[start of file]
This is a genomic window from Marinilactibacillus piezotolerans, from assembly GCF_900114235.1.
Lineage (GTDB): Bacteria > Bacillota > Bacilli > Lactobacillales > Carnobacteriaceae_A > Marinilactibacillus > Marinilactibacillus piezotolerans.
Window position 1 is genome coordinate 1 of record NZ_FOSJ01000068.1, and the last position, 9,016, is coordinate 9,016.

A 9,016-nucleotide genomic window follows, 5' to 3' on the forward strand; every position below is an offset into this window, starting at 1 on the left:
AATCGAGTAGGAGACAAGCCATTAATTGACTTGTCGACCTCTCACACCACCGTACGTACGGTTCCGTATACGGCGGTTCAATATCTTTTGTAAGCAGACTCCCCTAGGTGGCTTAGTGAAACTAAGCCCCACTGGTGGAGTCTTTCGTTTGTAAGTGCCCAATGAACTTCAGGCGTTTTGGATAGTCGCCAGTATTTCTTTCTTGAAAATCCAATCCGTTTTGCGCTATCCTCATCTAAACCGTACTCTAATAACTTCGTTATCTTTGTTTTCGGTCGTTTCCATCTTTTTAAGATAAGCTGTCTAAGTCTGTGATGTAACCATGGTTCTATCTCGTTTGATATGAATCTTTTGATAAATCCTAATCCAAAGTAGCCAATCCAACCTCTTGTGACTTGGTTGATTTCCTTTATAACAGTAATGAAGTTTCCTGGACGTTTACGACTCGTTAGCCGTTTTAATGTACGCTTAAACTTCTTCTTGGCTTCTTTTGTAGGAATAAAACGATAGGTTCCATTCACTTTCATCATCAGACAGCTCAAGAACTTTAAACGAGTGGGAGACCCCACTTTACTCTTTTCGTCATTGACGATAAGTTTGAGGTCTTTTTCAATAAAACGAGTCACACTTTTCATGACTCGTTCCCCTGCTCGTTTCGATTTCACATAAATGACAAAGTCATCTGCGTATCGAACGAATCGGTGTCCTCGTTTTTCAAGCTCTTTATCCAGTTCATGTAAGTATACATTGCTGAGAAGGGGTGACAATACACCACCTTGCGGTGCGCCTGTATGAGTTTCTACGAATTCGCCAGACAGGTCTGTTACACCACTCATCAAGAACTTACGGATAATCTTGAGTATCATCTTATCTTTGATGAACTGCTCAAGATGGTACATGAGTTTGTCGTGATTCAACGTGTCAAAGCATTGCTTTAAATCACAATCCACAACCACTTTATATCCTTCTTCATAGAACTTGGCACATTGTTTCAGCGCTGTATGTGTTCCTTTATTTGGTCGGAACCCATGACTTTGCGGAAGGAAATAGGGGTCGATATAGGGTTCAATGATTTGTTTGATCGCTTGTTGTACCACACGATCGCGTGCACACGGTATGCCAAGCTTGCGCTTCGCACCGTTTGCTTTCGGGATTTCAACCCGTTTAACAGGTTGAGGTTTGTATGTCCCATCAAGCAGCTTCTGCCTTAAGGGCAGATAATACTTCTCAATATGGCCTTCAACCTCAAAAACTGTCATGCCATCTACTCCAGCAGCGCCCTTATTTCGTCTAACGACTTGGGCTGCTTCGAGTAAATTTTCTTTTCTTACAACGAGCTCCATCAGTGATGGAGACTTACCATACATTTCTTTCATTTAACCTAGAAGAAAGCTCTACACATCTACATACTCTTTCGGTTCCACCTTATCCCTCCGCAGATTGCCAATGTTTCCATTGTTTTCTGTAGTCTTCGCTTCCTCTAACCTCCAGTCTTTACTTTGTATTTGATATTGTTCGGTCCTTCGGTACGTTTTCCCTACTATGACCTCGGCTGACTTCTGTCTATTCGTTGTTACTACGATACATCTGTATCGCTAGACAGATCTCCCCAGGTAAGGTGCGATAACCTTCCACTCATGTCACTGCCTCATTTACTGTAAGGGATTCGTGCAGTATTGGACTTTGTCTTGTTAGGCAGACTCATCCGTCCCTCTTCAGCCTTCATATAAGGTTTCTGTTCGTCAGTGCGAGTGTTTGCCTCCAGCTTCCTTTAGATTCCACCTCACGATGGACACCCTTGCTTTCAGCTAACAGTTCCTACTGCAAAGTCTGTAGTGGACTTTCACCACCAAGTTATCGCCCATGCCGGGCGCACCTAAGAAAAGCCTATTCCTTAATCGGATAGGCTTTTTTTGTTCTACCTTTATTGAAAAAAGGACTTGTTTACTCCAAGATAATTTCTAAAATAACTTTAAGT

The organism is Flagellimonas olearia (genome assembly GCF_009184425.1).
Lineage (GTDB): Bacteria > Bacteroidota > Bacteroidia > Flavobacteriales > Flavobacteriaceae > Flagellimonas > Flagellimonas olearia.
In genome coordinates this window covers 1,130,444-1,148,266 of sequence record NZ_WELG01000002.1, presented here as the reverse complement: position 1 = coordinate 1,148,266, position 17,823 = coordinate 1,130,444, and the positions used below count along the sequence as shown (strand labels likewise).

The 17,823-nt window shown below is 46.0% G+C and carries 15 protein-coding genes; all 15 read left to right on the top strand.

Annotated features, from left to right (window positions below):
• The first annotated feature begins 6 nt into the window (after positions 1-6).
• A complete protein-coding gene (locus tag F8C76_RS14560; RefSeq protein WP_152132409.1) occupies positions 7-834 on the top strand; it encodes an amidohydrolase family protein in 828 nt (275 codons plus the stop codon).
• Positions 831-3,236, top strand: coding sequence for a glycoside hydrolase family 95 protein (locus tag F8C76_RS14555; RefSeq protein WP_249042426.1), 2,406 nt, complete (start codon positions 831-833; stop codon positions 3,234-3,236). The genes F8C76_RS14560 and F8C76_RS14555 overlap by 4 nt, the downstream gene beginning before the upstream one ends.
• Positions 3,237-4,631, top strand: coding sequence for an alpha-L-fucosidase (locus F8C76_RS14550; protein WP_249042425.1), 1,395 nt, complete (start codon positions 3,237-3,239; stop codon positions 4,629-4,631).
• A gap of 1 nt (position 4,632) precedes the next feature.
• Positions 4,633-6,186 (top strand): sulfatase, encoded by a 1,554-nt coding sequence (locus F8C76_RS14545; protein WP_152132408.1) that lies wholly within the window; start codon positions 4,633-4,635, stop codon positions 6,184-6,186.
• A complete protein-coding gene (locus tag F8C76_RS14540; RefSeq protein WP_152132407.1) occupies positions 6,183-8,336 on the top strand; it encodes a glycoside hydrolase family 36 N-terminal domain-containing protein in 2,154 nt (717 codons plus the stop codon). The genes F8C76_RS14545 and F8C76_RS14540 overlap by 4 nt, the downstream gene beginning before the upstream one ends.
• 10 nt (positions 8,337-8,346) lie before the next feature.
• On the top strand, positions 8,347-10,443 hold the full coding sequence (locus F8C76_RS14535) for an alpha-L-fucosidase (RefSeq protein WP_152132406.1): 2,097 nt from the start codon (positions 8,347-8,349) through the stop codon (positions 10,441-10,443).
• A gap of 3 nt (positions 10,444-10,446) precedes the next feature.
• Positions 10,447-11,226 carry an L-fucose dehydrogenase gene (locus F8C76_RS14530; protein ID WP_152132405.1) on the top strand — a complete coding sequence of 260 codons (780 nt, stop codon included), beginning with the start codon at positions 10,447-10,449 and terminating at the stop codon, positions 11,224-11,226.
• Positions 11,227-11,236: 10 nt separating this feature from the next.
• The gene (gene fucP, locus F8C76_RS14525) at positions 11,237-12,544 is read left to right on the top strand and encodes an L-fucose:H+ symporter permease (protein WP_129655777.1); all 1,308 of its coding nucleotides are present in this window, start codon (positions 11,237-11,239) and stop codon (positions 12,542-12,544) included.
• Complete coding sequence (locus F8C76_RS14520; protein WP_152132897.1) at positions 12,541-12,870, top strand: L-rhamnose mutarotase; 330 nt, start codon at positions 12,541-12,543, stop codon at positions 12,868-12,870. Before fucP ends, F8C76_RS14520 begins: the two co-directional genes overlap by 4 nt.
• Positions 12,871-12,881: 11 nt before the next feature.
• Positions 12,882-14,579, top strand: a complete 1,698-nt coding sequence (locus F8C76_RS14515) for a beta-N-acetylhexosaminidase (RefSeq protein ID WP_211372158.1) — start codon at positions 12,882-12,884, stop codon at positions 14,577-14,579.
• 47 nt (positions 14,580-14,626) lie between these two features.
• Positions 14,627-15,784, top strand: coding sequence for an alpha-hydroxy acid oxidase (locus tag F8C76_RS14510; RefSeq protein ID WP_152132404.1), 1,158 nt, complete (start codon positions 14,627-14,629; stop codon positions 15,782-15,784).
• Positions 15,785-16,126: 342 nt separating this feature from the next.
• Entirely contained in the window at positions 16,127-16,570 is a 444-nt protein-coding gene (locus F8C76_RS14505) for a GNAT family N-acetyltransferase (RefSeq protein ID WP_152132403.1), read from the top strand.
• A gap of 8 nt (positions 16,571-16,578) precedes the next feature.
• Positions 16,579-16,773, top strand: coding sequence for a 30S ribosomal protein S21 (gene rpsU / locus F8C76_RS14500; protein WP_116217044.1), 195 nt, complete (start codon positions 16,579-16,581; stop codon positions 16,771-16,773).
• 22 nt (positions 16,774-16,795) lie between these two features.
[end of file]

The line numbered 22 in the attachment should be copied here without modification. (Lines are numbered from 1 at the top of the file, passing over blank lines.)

• Positions 11,227-11,236: 10 nt separating this feature from the next.